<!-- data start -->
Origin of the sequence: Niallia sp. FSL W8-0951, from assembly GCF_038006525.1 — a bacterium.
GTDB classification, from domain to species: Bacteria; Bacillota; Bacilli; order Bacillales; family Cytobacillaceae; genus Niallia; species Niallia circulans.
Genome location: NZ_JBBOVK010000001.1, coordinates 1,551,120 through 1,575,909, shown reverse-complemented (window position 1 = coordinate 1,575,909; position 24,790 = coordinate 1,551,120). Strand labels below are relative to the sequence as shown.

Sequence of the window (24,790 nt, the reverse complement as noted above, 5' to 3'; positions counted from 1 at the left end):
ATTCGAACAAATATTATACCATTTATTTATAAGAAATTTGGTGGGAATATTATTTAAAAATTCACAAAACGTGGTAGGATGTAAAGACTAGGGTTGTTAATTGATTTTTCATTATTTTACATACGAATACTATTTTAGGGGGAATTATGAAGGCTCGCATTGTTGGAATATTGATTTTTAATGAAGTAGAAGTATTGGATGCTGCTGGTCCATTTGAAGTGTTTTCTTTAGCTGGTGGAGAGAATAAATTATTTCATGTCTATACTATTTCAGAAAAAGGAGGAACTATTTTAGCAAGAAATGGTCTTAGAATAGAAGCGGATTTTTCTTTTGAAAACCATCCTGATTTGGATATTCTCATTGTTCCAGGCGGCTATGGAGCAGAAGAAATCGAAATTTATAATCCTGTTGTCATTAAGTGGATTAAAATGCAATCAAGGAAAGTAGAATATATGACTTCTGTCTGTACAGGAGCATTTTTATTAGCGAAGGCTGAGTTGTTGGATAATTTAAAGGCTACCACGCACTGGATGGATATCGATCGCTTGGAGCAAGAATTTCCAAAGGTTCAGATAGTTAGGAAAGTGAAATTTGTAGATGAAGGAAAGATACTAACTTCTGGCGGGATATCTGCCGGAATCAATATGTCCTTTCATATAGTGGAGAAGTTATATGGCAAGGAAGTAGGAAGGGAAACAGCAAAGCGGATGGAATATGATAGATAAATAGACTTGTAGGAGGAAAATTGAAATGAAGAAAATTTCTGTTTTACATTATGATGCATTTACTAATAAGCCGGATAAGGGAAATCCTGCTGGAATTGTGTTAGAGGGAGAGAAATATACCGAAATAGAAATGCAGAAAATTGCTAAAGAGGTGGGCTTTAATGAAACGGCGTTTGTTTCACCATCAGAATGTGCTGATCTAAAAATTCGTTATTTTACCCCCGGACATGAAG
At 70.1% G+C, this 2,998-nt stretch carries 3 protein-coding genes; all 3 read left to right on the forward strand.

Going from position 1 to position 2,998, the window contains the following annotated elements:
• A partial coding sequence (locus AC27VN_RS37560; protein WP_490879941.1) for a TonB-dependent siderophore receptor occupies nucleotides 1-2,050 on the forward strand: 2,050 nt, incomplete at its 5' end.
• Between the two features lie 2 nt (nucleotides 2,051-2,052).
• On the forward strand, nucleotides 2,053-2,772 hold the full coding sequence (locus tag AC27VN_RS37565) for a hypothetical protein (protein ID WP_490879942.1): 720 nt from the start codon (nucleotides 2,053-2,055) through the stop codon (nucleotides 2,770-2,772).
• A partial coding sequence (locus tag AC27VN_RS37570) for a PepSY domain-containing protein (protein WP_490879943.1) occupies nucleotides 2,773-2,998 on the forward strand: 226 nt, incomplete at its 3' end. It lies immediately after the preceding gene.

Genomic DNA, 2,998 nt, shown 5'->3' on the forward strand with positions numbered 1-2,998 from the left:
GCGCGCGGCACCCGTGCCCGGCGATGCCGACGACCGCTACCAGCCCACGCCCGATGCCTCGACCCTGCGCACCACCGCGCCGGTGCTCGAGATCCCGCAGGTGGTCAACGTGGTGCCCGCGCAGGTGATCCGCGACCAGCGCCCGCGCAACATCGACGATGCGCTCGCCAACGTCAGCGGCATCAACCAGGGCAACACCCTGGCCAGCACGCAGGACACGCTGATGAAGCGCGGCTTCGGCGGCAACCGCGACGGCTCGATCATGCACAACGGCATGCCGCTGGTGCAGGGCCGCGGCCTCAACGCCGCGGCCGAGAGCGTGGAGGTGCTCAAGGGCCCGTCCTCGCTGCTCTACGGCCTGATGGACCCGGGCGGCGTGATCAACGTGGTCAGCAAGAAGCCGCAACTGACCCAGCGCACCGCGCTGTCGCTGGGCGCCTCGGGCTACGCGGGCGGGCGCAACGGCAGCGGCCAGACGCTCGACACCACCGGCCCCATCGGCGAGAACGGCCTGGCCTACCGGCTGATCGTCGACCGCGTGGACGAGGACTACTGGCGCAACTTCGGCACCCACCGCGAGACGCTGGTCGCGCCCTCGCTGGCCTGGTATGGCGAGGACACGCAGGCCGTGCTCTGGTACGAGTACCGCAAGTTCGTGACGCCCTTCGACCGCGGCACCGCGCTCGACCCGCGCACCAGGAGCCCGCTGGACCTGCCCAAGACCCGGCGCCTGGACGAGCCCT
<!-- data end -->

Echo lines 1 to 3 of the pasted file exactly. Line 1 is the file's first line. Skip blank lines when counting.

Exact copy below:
Origin of the sequence: Niallia sp. FSL W8-0951, from assembly GCF_038006525.1 — a bacterium.
GTDB classification, from domain to species: Bacteria; Bacillota; Bacilli; order Bacillales; family Cytobacillaceae; genus Niallia; species Niallia circulans.
Genome location: NZ_JBBOVK010000001.1, coordinates 1,551,120 through 1,575,909, shown reverse-complemented (window position 1 = coordinate 1,575,909; position 24,790 = coordinate 1,551,120). Strand labels below are relative to the sequence as shown.